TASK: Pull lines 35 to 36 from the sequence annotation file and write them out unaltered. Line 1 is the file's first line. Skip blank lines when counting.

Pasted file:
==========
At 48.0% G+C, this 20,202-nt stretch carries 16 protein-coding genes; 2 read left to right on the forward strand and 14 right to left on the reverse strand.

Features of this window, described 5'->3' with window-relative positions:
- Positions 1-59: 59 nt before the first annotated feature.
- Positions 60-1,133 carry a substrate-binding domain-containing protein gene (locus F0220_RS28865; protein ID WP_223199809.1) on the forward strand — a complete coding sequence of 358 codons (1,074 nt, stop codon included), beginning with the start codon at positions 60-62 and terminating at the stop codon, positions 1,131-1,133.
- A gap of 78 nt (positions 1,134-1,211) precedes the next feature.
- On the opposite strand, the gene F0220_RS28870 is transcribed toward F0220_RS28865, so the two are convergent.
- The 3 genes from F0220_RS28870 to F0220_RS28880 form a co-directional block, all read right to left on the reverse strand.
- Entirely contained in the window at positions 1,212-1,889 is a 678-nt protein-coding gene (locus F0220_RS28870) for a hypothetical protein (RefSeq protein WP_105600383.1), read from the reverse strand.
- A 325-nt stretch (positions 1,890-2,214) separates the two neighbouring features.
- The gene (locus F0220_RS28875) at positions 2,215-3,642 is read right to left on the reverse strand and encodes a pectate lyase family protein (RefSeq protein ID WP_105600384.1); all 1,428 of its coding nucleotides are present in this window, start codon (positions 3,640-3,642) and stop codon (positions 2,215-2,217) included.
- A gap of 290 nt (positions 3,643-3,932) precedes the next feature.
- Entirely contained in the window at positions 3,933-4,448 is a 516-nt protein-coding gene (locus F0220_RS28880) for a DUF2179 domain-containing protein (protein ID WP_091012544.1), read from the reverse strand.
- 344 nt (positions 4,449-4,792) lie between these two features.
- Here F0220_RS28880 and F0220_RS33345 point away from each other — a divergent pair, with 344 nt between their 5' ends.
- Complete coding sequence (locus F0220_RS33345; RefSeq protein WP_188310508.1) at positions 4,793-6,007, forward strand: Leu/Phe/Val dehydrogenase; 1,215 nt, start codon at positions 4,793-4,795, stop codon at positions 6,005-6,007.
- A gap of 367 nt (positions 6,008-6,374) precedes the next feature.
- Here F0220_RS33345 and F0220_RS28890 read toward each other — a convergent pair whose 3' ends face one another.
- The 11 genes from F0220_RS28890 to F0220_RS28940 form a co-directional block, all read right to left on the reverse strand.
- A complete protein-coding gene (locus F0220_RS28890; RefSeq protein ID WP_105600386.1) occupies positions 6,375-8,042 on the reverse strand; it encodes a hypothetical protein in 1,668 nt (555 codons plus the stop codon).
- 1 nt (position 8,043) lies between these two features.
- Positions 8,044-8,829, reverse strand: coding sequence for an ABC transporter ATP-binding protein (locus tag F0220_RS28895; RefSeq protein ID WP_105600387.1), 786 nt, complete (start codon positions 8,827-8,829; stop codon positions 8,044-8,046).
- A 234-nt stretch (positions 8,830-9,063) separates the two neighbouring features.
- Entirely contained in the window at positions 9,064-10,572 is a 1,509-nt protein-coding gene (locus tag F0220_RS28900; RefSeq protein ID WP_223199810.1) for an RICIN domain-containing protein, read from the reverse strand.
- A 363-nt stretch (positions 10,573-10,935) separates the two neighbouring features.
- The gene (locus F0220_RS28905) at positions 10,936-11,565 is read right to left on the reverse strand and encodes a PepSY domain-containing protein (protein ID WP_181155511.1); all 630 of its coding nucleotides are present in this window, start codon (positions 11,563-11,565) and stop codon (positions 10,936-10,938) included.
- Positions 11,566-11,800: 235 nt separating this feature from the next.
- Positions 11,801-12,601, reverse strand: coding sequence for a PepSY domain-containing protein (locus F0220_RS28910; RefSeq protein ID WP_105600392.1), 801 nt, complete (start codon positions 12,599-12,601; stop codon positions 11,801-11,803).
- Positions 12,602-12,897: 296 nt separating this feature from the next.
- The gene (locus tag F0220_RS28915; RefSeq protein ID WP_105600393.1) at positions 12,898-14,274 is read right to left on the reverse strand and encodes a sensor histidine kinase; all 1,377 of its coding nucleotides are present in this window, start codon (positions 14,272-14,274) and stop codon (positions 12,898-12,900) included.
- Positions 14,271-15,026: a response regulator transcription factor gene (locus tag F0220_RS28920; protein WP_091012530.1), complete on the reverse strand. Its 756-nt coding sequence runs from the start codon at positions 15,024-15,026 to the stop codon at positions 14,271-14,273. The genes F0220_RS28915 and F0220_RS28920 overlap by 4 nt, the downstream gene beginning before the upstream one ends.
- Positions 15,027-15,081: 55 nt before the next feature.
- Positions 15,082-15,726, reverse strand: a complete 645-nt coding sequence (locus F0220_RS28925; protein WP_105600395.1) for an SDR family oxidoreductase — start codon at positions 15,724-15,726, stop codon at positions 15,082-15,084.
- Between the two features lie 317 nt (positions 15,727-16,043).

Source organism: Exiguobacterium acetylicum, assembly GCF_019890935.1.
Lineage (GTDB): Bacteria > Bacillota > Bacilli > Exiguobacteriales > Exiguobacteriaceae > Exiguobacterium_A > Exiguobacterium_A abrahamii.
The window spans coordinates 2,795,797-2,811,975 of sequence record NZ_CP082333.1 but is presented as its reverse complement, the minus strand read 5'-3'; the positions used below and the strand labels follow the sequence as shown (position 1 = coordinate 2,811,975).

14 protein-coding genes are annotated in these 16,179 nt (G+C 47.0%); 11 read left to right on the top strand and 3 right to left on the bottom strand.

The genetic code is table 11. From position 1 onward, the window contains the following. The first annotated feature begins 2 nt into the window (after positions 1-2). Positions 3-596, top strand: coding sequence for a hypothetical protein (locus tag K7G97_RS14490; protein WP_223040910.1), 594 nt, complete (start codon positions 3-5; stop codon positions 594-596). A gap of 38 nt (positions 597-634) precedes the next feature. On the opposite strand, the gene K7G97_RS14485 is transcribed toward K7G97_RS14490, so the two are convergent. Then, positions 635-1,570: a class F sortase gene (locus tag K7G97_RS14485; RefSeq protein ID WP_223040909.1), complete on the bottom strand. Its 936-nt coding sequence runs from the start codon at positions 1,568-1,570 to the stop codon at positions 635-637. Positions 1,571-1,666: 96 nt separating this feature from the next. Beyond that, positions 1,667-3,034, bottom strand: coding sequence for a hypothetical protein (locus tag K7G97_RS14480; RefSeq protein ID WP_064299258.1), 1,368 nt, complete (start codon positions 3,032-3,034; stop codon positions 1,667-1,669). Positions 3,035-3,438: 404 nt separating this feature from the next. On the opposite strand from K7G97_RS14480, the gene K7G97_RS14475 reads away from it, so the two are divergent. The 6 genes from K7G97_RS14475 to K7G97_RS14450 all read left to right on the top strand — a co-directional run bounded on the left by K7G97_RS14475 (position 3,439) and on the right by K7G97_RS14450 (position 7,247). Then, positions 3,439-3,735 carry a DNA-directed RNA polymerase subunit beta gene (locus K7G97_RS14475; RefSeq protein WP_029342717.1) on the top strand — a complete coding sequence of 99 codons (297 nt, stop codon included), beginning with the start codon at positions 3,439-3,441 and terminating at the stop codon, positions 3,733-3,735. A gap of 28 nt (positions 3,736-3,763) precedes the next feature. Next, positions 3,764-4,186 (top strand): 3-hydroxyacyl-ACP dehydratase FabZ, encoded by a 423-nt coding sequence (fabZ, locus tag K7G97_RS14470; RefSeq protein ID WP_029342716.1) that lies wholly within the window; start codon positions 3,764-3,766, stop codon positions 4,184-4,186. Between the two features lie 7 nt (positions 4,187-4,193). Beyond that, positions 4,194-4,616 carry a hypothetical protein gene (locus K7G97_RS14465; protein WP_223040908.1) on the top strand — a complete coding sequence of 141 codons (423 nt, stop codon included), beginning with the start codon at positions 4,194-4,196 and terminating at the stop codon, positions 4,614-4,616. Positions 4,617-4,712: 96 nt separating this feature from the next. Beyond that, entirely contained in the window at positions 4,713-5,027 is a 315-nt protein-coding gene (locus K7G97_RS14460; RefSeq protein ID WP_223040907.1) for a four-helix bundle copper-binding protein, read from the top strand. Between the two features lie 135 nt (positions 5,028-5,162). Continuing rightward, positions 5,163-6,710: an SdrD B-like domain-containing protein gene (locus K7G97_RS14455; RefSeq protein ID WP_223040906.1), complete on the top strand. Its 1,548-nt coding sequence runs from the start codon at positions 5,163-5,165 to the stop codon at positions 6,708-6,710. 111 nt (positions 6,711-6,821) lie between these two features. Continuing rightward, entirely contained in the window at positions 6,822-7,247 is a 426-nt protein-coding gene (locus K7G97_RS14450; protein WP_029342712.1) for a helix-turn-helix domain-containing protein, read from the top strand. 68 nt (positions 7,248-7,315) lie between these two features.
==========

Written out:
Lineage (GTDB): Bacteria > Bacillota > Bacilli > Exiguobacteriales > Exiguobacteriaceae > Exiguobacterium_A > Exiguobacterium_A abrahamii.
The window spans coordinates 2,795,797-2,811,975 of sequence record NZ_CP082333.1 but is presented as its reverse complement, the minus strand read 5'-3'; the positions used below and the strand labels follow the sequence as shown (position 1 = coordinate 2,811,975).